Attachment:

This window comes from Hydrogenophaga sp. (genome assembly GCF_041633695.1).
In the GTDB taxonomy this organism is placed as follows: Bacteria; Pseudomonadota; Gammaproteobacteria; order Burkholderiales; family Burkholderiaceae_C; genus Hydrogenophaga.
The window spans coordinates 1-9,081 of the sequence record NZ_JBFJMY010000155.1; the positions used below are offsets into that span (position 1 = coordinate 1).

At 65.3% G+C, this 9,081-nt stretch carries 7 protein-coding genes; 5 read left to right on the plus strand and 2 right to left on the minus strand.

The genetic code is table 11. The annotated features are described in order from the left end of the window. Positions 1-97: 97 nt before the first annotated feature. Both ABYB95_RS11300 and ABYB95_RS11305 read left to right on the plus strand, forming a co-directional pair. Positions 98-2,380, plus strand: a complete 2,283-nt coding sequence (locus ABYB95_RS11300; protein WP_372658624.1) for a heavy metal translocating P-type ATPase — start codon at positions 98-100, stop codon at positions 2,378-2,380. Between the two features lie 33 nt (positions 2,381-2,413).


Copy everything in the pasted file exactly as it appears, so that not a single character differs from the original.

This window comes from Hydrogenophaga sp. (genome assembly GCF_041633695.1).
In the GTDB taxonomy this organism is placed as follows: Bacteria; Pseudomonadota; Gammaproteobacteria; order Burkholderiales; family Burkholderiaceae_C; genus Hydrogenophaga.
The window spans coordinates 1-9,081 of the sequence record NZ_JBFJMY010000155.1; the positions used below are offsets into that span (position 1 = coordinate 1).

At 65.3% G+C, this 9,081-nt stretch carries 7 protein-coding genes; 5 read left to right on the plus strand and 2 right to left on the minus strand.

The genetic code is table 11. The annotated features are described in order from the left end of the window. Positions 1-97: 97 nt before the first annotated feature. Both ABYB95_RS11300 and ABYB95_RS11305 read left to right on the plus strand, forming a co-directional pair. Positions 98-2,380, plus strand: a complete 2,283-nt coding sequence (locus ABYB95_RS11300; protein WP_372658624.1) for a heavy metal translocating P-type ATPase — start codon at positions 98-100, stop codon at positions 2,378-2,380. Between the two features lie 33 nt (positions 2,381-2,413).